There is a dire need to preserve our past through the wealth of firsthand knowledge of our senior citizens.
Once they pass they carry evidence of earlier times as it unfolded and it is gone forever.
Did you know that Buffalo Bill Cody and Mark Twain were once visitors to Goldsboro?
Folks, it was quite a few years ago and long before my time.
My source of that information came from a lady who witnessed it.
She vividly recalled when the Buffalo Bill Wild West Show came to Goldsboro in days even prior to World War I.
It came into town via railroad and was set up of South Center Street when rail tracks were still there and trains rumbled through the city.
It is the location where the final phases of downtown revitalization changes are underway.
She discussed this with me more than 40 years ago and at that time she was in her 80s.
Mark Twain, she also recalled, visited several times and entertained with live performances at the Paramount Theatre.
In my earlier days, along about this time, I had returned to Goldsboro after a four-year stint of living on the beach, and accomplishing absolutely nothing.
Then one day, I realized I did not have a rich daddy and had not even started on the great American novel, so I returned home to deal with hard reality.
I took on a job as editor of a special interest newspaper that I strongly felt the community needed.
Along the way, I met an elderly lady who had a seemingly endless knowledge of Goldsboro’s history, particularly in the nearby downtown residential area.
She lived on South William Street and had lived in the same house since birth. She had a remarkable memory and a gift of recalling days of her youth with uncanny detail.
I asked if she would be interested in writing a history of that street she had spent more than 80 years living on. She took the street back to the 1890s.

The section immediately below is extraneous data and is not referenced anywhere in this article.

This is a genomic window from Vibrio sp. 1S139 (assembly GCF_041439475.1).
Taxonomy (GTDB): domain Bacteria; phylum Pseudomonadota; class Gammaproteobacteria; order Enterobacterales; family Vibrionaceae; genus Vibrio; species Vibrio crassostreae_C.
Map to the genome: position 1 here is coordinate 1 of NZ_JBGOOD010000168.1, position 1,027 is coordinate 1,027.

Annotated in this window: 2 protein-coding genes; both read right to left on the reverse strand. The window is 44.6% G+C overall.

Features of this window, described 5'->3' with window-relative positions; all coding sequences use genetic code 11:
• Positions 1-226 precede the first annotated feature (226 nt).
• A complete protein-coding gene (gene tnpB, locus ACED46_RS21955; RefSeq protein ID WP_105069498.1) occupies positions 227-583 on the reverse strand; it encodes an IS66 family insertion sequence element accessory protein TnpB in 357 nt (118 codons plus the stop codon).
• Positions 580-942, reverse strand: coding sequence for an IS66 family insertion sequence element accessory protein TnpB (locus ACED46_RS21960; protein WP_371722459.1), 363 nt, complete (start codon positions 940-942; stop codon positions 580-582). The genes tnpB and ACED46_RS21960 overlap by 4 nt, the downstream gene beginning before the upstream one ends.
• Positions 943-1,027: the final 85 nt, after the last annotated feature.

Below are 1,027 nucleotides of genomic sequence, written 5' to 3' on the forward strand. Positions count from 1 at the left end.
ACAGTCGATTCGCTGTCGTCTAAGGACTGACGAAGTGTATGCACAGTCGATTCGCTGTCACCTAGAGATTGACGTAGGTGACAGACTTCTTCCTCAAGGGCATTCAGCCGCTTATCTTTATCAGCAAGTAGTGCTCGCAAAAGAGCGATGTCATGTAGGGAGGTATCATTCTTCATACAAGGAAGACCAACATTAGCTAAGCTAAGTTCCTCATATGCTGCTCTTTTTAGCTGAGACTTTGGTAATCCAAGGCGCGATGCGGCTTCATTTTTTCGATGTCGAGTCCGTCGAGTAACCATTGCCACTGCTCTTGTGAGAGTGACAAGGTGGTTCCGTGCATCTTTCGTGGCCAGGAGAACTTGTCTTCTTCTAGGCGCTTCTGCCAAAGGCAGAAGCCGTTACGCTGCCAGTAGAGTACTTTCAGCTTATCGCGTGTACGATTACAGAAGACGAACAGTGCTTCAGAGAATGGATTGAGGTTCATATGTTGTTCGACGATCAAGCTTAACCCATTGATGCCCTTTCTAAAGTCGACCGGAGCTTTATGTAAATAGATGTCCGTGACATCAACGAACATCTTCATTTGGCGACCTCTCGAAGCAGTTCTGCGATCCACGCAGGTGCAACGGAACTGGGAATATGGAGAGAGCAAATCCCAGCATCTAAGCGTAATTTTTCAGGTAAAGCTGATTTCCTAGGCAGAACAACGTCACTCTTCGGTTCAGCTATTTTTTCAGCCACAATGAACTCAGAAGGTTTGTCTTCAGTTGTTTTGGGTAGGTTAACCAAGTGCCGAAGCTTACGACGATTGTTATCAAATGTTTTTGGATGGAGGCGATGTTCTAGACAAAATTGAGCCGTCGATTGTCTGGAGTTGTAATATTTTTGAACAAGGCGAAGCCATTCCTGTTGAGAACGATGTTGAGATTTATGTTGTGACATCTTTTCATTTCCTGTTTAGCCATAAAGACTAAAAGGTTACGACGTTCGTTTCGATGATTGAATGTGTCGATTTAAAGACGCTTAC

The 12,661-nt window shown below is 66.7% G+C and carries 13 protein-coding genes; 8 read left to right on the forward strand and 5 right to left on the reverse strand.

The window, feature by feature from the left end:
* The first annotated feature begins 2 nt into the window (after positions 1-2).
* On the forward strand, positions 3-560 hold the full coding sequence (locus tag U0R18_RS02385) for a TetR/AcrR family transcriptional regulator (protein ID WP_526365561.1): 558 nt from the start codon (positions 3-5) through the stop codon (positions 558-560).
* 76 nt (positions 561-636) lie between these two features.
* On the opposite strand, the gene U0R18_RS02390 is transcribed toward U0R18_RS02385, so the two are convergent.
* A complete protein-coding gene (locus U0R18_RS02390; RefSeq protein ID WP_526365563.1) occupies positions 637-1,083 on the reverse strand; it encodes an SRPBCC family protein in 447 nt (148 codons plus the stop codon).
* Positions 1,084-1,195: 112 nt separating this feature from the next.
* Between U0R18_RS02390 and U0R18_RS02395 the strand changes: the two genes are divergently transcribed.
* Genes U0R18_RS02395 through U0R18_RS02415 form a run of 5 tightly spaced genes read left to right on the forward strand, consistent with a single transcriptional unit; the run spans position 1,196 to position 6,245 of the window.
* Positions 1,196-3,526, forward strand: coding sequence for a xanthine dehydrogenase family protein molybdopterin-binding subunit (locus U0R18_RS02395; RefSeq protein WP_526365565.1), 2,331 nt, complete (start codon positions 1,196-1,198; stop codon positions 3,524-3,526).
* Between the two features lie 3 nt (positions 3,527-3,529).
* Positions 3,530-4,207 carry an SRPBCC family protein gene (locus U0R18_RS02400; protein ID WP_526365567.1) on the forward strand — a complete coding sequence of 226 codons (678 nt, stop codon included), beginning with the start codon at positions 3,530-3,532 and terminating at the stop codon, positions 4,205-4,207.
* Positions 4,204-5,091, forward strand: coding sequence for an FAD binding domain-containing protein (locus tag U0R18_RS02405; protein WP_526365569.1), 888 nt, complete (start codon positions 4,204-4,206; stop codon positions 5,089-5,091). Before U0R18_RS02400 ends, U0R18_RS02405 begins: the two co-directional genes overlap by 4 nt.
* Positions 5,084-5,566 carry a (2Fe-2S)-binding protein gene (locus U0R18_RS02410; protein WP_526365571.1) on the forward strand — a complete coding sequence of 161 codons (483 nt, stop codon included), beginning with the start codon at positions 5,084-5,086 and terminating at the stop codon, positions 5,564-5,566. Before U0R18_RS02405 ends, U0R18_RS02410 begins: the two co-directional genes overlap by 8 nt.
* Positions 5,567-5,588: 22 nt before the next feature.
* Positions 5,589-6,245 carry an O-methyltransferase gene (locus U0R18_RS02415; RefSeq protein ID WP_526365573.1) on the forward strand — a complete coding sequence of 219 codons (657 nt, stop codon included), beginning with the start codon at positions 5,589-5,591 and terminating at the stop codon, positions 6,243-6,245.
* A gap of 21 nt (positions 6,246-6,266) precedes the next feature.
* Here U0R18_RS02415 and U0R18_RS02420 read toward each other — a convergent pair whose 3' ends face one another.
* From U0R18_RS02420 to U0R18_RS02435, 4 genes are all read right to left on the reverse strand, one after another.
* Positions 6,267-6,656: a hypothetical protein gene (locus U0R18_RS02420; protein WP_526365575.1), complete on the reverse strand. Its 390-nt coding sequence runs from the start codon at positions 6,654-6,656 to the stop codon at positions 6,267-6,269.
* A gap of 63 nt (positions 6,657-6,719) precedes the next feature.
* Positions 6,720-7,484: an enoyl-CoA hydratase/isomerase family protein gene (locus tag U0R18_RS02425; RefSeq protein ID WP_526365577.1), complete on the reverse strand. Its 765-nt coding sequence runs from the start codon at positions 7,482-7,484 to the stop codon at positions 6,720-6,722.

She agreed and we printed her weekly accounts for months. The popularity of that weekly treat was astonishing. The paper racks emptied about as fast as they filled.
Sure wish today I still had some of those detailed accounts of early Goldsboro.
She provided an awesome and educational lesson of days even before automobiles became a household need.
She recalled trolley cars that ran up and down William Street.
She recalled the Wild West Show.
She remembered every family that had ever lived in her time up and down about a three block stretch of South William Street.
She recalled everyone in those families, young’uns and all, and even where they worked and what church they attended.
In her earlier years she had been somewhat of a socialite in the community and was involved in a variety of activities. Her husband had been the city engineer.
Wish I had recorded all the conversations I had with her.
Historical associations everywhere should go out of the way to use the technology of today to preserve that kind of knowledge while it is still here.
Saving this wealth of knowledge that is still vividly etched in memory of our elderly is important and cries for attention.
William Holloman is a staff writer for the Mount Olive Tribune.